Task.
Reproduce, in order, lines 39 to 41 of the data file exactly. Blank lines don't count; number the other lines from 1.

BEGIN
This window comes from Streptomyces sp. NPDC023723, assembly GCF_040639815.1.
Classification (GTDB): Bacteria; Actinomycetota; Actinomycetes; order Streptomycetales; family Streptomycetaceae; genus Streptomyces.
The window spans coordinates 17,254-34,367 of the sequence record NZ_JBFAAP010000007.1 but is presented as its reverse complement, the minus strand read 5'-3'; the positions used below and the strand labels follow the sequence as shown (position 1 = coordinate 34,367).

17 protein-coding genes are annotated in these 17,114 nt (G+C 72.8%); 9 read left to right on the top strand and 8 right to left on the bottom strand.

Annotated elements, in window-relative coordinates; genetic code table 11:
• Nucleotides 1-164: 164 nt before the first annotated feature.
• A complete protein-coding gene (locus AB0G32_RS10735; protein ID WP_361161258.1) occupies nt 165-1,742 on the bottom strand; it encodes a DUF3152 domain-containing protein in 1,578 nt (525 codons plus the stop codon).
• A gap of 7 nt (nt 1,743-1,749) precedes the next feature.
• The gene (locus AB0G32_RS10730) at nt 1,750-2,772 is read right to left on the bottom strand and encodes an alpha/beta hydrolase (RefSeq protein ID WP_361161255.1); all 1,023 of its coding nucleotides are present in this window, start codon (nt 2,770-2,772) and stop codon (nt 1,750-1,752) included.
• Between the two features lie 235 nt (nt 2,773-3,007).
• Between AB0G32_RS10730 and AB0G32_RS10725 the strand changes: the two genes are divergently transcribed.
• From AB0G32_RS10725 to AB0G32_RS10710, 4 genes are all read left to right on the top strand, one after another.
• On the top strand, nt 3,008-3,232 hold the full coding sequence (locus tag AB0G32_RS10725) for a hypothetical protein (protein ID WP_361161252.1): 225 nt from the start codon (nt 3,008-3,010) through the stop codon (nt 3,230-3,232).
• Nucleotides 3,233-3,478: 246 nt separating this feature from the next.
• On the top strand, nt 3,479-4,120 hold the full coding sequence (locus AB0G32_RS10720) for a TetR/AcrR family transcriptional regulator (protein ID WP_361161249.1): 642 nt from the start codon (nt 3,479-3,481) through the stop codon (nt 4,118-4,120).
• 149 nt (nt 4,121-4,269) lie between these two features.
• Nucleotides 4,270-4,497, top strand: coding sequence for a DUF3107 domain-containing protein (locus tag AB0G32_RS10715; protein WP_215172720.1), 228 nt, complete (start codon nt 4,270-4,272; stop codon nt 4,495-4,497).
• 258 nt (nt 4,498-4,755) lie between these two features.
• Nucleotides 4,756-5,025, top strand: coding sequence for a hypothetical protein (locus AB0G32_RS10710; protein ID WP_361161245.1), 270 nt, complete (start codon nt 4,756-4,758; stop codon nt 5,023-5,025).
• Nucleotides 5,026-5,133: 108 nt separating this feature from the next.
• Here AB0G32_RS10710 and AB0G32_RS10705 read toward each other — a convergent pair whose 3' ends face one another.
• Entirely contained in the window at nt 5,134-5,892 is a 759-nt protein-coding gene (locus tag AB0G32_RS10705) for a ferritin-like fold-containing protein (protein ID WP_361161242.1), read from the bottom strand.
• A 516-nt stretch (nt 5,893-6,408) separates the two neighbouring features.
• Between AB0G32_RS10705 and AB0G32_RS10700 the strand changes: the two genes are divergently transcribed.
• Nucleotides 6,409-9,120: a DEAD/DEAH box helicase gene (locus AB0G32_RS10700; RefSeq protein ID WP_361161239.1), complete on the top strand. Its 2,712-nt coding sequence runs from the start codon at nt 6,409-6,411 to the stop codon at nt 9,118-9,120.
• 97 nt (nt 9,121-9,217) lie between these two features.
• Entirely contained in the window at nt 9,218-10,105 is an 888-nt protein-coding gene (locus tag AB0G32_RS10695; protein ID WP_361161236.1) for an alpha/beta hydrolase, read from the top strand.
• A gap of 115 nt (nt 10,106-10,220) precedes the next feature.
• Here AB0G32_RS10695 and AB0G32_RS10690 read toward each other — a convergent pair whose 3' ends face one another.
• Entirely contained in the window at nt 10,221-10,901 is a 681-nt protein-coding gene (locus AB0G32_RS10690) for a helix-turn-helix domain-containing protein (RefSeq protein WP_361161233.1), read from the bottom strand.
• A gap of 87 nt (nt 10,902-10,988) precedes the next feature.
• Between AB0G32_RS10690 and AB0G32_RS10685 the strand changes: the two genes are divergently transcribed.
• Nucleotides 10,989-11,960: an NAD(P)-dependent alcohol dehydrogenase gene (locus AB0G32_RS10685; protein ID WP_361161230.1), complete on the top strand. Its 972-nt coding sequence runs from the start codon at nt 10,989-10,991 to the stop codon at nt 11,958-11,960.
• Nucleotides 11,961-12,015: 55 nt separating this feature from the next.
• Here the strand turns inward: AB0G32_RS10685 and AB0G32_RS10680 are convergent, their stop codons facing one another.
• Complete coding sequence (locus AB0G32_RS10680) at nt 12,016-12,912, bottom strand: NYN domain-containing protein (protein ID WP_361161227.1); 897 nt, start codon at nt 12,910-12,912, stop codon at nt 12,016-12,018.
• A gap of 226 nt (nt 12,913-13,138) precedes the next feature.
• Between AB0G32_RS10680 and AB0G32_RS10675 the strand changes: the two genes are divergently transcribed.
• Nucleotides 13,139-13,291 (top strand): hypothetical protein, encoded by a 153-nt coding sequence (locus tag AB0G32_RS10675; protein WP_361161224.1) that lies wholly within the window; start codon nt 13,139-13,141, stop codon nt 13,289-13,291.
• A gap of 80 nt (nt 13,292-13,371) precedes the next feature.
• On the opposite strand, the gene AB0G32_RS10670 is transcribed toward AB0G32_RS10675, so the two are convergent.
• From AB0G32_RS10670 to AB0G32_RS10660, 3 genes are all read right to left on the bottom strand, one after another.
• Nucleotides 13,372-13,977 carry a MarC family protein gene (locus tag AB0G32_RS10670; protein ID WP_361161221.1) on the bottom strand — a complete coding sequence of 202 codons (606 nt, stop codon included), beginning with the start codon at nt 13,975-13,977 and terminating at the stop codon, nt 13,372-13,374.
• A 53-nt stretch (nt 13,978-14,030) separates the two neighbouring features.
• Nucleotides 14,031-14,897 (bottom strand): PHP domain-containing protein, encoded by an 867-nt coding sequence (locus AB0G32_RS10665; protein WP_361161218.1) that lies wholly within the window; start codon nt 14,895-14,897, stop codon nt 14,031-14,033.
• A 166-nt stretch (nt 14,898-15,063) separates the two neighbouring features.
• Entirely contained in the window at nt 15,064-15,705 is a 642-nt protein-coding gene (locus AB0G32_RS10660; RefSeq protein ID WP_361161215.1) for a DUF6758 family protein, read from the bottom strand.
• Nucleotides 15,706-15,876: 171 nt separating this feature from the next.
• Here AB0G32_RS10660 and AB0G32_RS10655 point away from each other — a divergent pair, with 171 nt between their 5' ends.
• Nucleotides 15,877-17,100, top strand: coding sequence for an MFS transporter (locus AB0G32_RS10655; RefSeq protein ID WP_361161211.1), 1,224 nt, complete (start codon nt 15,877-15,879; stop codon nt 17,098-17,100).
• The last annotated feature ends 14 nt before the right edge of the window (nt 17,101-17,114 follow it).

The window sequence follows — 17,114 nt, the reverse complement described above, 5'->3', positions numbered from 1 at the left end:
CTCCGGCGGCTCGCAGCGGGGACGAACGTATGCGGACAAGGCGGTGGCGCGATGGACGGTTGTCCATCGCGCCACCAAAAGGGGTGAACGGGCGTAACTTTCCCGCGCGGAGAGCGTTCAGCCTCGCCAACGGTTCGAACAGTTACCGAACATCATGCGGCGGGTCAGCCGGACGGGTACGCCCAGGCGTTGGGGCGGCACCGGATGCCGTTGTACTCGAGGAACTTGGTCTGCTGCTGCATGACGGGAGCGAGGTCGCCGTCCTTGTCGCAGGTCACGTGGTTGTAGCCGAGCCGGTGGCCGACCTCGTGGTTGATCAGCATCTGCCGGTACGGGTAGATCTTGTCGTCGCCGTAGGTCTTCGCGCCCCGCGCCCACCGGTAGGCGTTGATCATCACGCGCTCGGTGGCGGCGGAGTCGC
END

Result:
• Nucleotides 13,139-13,291 (top strand): hypothetical protein, encoded by a 153-nt coding sequence (locus tag AB0G32_RS10675; protein WP_361161224.1) that lies wholly within the window; start codon nt 13,139-13,141, stop codon nt 13,289-13,291.
• A gap of 80 nt (nt 13,292-13,371) precedes the next feature.
• On the opposite strand, the gene AB0G32_RS10670 is transcribed toward AB0G32_RS10675, so the two are convergent.